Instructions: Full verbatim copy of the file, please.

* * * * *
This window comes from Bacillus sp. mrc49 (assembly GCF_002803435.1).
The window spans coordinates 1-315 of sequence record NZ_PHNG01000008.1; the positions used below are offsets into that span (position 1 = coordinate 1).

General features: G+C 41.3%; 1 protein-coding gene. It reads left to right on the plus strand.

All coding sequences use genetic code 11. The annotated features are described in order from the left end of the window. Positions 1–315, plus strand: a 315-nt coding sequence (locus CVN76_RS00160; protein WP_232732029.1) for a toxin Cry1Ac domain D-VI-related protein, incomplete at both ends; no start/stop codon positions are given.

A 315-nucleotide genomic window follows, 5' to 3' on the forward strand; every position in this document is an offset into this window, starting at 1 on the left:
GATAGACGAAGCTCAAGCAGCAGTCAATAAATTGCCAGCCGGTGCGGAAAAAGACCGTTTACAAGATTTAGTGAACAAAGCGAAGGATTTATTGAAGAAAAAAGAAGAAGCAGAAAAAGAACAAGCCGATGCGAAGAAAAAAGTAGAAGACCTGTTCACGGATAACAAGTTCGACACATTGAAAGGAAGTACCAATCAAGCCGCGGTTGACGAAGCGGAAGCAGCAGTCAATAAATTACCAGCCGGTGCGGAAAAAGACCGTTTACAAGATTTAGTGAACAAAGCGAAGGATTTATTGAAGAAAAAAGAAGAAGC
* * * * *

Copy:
This window comes from Bacillus sp. mrc49 (assembly GCF_002803435.1).
The window spans coordinates 1-315 of sequence record NZ_PHNG01000008.1; the positions used below are offsets into that span (position 1 = coordinate 1).

General features: G+C 41.3%; 1 protein-coding gene. It reads left to right on the plus strand.

All coding sequences use genetic code 11. The annotated features are described in order from the left end of the window. Positions 1–315, plus strand: a 315-nt coding sequence (locus CVN76_RS00160; protein WP_232732029.1) for a toxin Cry1Ac domain D-VI-related protein, incomplete at both ends; no start/stop codon positions are given.

A 315-nucleotide genomic window follows, 5' to 3' on the forward strand; every position in this document is an offset into this window, starting at 1 on the left:
GATAGACGAAGCTCAAGCAGCAGTCAATAAATTGCCAGCCGGTGCGGAAAAAGACCGTTTACAAGATTTAGTGAACAAAGCGAAGGATTTATTGAAGAAAAAAGAAGAAGCAGAAAAAGAACAAGCCGATGCGAAGAAAAAAGTAGAAGACCTGTTCACGGATAACAAGTTCGACACATTGAAAGGAAGTACCAATCAAGCCGCGGTTGACGAAGCGGAAGCAGCAGTCAATAAATTACCAGCCGGTGCGGAAAAAGACCGTTTACAAGATTTAGTGAACAAAGCGAAGGATTTATTGAAGAAAAAAGAAGAAGC